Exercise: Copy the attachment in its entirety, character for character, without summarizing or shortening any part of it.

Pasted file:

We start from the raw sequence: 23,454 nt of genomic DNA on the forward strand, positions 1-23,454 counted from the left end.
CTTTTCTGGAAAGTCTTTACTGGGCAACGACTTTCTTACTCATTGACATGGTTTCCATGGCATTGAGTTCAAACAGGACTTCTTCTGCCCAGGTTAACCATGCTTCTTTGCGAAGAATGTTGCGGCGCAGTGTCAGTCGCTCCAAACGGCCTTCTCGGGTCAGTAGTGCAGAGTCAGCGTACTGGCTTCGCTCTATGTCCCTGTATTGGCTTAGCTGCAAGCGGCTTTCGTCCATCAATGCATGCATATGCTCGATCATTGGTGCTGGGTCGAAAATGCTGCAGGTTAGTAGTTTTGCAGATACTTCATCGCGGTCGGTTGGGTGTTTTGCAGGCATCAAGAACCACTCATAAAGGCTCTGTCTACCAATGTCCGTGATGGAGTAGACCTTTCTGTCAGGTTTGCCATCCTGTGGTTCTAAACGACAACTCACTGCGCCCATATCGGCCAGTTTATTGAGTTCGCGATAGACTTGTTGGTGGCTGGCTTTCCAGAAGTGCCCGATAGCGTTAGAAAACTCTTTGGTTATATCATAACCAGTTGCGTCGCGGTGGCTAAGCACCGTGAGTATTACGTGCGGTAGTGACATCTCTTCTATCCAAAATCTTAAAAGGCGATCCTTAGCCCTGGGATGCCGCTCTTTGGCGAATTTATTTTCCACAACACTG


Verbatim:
We start from the raw sequence: 23,454 nt of genomic DNA on the forward strand, positions 1-23,454 counted from the left end.
CTTTTCTGGAAAGTCTTTACTGGGCAACGACTTTCTTACTCATTGACATGGTTTCCATGGCATTGAGTTCAAACAGGACTTCTTCTGCCCAGGTTAACCATGCTTCTTTGCGAAGAATGTTGCGGCGCAGTGTCAGTCGCTCCAAACGGCCTTCTCGGGTCAGTAGTGCAGAGTCAGCGTACTGGCTTCGCTCTATGTCCCTGTATTGGCTTAGCTGCAAGCGGCTTTCGTCCATCAATGCATGCATATGCTCGATCATTGGTGCTGGGTCGAAAATGCTGCAGGTTAGTAGTTTTGCAGATACTTCATCGCGGTCGGTTGGGTGTTTTGCAGGCATCAAGAACCACTCATAAAGGCTCTGTCTACCAATGTCCGTGATGGAGTAGACCTTTCTGTCAGGTTTGCCATCCTGTGGTTCTAAACGACAACTCACTGCGCCCATATCGGCCAGTTTATTGAGTTCGCGATAGACTTGTTGGTGGCTGGCTTTCCAGAAGTGCCCGATAGCGTTAGAAAACTCTTTGGTTATATCATAACCAGTTGCGTCGCGGTGGCTAAGCACCGTGAGTATTACGTGCGGTAGTGACATCTCTTCTATCCAAAATCTTAAAAGGCGATCCTTAGCCCTGGGATGCCGCTCTTTGGCGAATTTATTTTCCACAACACTG